In addition to new gun control measures, California is moving on to ammunition control.
Former San Francisco Mayor, current California Lt. Governor and gubenatorial candidate Gavin Newsom has proposed a background check requirement for ammunition in the Golden State. More from the Wall Street Journal:
The measure would require background checks for those seeking to purchase ammunition, Mr. Newsom said. It would also ban possession of large-capacity magazines with 11 rounds or more.
“California can set the tone for the rest of the nation with these common-sense public-safety provisions,” he said. “We will lead the nation.”
If California enacts a point-of sale-background check on ammunition, done at the time of purchase, it could become the only state to have such a provision. New York State passed a similar provision in 2013, but has suspended it as officials develop a way to implement the law. Illinois, Massachusetts, Connecticut and New Jersey require a license for those who buy or possess ammunition, and a background check is required to obtain such a license, according to the Law Center to Prevent Gun Violence.
It should be noted a similar proposal was rejected by California lawmakers, including current Governor Jerry Brown, just last year:
Sen. Kevin de Leon (D-Los Angeles) originally proposed that residents who buy bullets be required to get a state permit and undergo a background check before the purchase to make sure they can legally own guns, but Gov. Jerry Brown opposed that scheme.The NRA has already slammed the measure and plans to fight the proposal should it move back into the legislature.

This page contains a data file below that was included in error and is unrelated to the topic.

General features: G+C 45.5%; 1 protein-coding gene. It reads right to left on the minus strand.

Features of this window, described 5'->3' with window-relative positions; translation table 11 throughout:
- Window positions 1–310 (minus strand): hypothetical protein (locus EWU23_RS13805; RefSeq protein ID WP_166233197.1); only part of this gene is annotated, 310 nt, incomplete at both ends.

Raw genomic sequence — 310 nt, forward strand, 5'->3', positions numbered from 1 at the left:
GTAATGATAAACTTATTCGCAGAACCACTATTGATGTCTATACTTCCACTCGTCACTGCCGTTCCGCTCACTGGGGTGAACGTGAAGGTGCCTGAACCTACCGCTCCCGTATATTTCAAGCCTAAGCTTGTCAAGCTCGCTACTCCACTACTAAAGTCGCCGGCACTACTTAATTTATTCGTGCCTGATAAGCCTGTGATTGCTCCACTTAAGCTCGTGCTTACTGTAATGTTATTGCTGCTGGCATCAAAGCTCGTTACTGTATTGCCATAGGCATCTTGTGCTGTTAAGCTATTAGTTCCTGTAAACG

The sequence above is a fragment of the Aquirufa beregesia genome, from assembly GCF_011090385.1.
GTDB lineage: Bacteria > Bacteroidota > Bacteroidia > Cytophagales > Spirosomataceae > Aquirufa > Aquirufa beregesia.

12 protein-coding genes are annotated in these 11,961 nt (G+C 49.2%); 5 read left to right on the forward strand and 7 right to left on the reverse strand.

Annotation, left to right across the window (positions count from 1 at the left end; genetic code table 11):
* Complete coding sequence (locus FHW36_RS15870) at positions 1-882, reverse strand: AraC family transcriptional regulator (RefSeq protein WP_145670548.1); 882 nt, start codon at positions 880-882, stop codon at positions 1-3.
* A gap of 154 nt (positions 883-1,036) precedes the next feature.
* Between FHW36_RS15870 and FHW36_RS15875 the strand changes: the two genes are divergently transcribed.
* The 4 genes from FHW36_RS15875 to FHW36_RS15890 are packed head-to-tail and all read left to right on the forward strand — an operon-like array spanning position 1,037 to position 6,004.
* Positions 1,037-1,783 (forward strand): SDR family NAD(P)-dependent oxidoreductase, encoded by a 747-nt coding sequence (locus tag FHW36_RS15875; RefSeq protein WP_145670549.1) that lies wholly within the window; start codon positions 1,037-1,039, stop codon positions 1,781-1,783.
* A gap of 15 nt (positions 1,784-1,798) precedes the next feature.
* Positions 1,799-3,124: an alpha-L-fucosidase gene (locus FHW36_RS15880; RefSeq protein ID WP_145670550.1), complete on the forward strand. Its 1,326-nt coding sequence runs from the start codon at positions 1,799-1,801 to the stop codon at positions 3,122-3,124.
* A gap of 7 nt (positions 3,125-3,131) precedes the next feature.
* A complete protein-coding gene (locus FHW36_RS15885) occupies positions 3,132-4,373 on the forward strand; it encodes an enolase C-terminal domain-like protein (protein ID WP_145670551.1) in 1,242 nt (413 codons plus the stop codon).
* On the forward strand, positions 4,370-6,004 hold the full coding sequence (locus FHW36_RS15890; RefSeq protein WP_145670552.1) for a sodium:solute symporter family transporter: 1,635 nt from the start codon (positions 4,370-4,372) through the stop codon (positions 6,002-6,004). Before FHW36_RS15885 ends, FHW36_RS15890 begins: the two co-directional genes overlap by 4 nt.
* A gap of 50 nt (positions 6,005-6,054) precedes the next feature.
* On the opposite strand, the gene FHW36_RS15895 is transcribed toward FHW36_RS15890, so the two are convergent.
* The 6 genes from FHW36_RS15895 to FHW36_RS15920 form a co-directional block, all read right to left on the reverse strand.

The revised bill that failed Saturday would have required ammo sellers to provide information on purchasers to the state Department of Justice after the fact, including name, address, date of birth, date of the sale, brand type and amount.
These initiatives would ban and force surrender of common, standard-capacity magazines; require background checks for every ammunition sale; require prohibited persons to surrender their firearms; encourage greater sharing of information with federal law enforcement; and punish gun owners who fail to report lost or stolen firearms.
While the exact text of these proposals is not yet available, for those who closely follow California firearm legislation, many of these measures will look very familiar. Newsom’s proposed initiatives read like a laundry list of recent, failed California legislation.
Unsurprisingly, these proposals would only burden law-abiding Californians' right to defend themselves while doing little, if anything, to punish the criminal misuse of firearms or promote public safety. Similar proposals in other states have proven ineffective and even impossible to implement.